Duran Audio Company Profile
The pioneering spirit of Duran Audio founder Gerrit Duran has driven the company’s technical quest as well as giving it an unmistakable character...
From Vincent van Gogh and the Flying Dutchman to Golden Earring and Johann Cryuff, the Netherlands is often perceived as the home of stylish pioneers that reaches back centuries. In this vein, the audio manufacturer founded by Gerrit Duran has developed a knack of blending art with science. Duran Audio prides itself in taking pioneering research out of the laboratory and using it to solve real-world problems.
Long before the planned world domination of Microsoft, Gerrit Duran was putting his PC to use to solve the electro-acoustic problems presented by loudspeaker designs. It was a bold leap of faith for the time, and Mr Duran openly admits sales of his technology were sluggish until the new millennium began. But having weathered several years of commercial famine, the Intellivox system has become the acoustic consultant’s weapon of choice in today’s tricky interior environments – especially those dressed in marble, glass and stone.
While studying Sculpture at Hertzgenbosch University, Gerrit Duran was a keen guitarist. His passion for music also extended to other instruments and he still gets his kicks in trying to get the best amplified sound quality for marimbas and xylophones. It was while he was on stage that Mr Duran’s fascination for PA systems developed: ‘I was concerned with the poor sound quality and became a hobbyist producing my own speakers,’ he recalls. His enthusiasm soon overtook his studies, and in 1981 he founded Duran Audio to develop Source System – one of the first actively controlled and self-powered loudspeaker systems on the market in 1986.
Four years later the company was restructured, making Duran Audio the R&D section and manufacturing part of the company while Axys was created as the brand name. The Modular Array Controller – better known as Mac28 – was launched in 1993. ‘The objective with Mac28 stemmed from my playing years, when I wanted to project the sound image from the stage to the audience. The steering concept came from this.’
Referred to as Digital Directivity Control (DDC), this multichannel loudspeaker array technology allows each loudspeaker channel to have its own dedicated audio path through the DSP and amplification using 28 channels of DSP-controlled amplification. Each loudspeaker is given its own unique set of filters, allowing electronic manipulation of an array’s vertical dispersion pattern. The controlled directionality of the beam made it an obvious choice for use in venues with a flat listening plane and the authorities at Amsterdam’s Schiphol Airport were quick to pick up on this In the following year, with the airport becoming the first commercial installation to incorporate DDC technology – a Mac28 controller combined with a custom designed speaker array. ‘At the time, the term DSP hardly existed and all the programming had to be performed in machine code,’ Mr Duran recalls.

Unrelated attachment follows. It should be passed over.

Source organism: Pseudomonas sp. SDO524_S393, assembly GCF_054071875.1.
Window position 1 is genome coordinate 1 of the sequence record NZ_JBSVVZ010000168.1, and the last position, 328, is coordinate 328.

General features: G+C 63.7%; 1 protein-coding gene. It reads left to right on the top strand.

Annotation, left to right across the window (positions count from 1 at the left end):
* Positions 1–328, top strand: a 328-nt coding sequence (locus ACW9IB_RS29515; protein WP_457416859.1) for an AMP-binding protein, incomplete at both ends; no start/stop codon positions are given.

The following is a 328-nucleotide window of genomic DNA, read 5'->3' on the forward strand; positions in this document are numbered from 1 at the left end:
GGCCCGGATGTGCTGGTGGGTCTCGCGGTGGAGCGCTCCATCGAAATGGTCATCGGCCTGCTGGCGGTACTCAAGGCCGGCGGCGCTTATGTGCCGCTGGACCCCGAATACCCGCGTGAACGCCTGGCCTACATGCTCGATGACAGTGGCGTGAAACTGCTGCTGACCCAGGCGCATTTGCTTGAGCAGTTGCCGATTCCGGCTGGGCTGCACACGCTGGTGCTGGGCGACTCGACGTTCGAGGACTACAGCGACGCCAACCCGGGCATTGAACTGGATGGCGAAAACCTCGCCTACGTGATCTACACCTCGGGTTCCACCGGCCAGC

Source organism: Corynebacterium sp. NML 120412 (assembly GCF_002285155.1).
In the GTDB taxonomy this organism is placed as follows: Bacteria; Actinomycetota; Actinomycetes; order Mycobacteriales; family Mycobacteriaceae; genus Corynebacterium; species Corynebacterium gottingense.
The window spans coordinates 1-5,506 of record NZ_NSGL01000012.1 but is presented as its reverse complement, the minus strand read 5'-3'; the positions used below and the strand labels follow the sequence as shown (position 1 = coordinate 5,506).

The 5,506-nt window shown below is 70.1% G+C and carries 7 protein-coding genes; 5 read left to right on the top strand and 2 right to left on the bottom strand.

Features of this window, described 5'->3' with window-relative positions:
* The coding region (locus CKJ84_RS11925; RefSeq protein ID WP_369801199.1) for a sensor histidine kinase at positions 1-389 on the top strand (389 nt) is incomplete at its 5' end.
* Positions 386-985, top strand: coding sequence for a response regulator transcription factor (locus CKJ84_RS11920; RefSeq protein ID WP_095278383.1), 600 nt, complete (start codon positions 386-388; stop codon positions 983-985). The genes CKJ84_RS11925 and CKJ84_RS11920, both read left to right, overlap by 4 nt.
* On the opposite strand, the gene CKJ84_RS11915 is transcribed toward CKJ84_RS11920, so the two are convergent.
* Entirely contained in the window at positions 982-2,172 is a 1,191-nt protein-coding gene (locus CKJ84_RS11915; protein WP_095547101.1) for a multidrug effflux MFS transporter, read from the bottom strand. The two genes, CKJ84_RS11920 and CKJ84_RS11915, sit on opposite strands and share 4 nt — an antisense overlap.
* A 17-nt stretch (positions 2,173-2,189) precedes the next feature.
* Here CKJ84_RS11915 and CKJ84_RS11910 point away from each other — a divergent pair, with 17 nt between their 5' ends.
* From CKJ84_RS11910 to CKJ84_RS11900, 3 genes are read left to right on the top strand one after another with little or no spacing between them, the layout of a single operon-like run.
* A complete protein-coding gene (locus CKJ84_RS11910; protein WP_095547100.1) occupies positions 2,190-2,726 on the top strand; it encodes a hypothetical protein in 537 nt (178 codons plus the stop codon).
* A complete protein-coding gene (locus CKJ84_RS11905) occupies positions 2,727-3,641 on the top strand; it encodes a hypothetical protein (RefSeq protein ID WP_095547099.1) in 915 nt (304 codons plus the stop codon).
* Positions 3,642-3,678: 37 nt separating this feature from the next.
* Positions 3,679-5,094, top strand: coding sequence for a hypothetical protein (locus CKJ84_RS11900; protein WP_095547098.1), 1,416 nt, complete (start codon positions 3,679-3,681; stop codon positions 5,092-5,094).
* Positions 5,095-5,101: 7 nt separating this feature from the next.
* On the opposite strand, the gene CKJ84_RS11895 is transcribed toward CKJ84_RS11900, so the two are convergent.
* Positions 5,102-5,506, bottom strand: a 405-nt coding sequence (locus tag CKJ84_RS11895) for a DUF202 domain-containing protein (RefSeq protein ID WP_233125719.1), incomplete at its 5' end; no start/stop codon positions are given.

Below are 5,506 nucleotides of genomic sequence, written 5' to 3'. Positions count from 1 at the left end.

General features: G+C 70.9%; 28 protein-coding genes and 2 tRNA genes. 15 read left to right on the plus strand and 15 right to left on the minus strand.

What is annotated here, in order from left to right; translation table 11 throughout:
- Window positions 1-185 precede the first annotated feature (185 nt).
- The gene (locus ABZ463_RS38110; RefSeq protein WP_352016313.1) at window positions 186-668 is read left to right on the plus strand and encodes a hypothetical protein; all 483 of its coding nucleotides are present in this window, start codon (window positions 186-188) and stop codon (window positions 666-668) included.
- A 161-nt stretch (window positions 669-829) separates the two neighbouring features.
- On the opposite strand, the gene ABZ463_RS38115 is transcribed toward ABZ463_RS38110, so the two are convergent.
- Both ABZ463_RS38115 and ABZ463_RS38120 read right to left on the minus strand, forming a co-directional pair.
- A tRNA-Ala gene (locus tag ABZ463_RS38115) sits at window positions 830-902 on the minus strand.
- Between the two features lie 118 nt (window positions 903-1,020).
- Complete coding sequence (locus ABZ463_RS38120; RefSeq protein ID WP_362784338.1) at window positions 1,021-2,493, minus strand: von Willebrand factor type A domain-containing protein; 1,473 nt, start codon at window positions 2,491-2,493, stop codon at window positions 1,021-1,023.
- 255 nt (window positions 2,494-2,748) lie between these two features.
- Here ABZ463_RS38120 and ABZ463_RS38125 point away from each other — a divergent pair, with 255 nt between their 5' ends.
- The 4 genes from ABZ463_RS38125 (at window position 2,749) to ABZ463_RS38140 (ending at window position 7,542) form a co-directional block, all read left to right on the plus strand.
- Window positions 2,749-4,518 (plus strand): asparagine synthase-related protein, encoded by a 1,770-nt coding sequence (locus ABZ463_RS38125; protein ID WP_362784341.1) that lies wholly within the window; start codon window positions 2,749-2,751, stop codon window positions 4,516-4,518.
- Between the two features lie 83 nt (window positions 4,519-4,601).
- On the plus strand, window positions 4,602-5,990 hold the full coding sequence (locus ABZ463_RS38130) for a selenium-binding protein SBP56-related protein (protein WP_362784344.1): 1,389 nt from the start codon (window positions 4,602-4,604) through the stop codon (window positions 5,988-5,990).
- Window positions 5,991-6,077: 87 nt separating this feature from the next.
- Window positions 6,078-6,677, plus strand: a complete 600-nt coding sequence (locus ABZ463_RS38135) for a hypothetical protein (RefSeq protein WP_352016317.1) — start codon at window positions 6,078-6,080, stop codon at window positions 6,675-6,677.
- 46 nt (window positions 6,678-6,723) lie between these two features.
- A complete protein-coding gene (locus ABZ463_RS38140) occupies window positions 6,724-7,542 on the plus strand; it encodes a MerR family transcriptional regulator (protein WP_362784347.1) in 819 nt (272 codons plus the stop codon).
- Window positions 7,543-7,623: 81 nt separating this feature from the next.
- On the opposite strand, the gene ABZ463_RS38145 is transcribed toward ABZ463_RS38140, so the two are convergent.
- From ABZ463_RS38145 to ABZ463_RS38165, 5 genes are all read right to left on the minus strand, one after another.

The concept of steered beams and the Wave Field Synthesis (WFS) at its core captured Mr Duran’s imagination: ‘When we first delved into this branch of acoustic development, we didn’t consider Wave Field Synthesis,’ admits Mr Duran. ‘However, with Mac28 this is exactly what we were working on. It was a theory and we were taking it into practice, so we teamed up with Diemer de Vries at the Faculty of Physics at the University of Delft to dig deeper.’
WFS is a spatial audio rendering technique, characterised by the creation of virtual acoustic environments. It produces ‘artificial’ wave fronts synthesised by a large number of individually driven speakers. Such wave fronts seem to originate from a virtual starting point, or virtual source, where the localisation of virtual sources in WFS does not depend on or change with the listener’s position. In time, Duran Audio investigated the relationship between beam steering and WFS, with PHD student at Delft Evert Start assisting and later joining the company: ‘By manipulating interference by adjusting filters and such like, you have redefined the signal path. This is positive interference.’
Initially designed for use in theatres, Mac28 and DDC prompted Mr Duran and his R&D team to focus their attention on the concept of beam steering, resulting in the unveiling of Intellivox 2C in 1996. It was world’s first commercially available, fully-integrated, digitally-controlled loudspeaker array, with network control executed from a host PC running DOS. ‘When we first introduced our beam steering technology to the world, we had no idea what we were starting,’ continues Mr Duran. ‘People questioned our sanity when we announced that we could electronically steer a beam of sound using a fixed array of loudspeakers and it took some time for the majority of system integrators and consultants to believe in it. It was around this time that we started to work closely with architects and consultants. I knew that we could offer them the technology for their needs, but from the outset many didn’t understand it. We were always pragmatic in saying “this is what can be done” rather than “here’s the solution”, as the technical solution is always compromised by real -world situations.’
In visual terms, Intellivox has been compared to a spotlight as opposed to a floodlight, producing very narrow vertical coverage with very wide horizontal coverage. In large reverberant spaces, Intellivox causes significantly less sound to be reflected off walls and ceilings, and is highly efficient at distributing the available power from the loudspeaker. As such, the SPL of the loudspeaker is approximately the same whether the listener is in close proximity or 60m away, resulting in a very natural, clear and direct sound. This is an essential characteristic for those consultants who demand speech intelligibility as one of their main criteria during public announcements. However, the technology they had devised was so far ahead of the market at the time, that they were fighting a lone crusade. ‘In recent years, other loudspeaker manufacturers have entered the market with beam steering designs and this has actually helped our cause,’ confesses Mr Duran. ‘It’s a clear sign that the philosophy is now accepted, but it was hard for many years as many listeners wouldn’t accept what they were hearing.’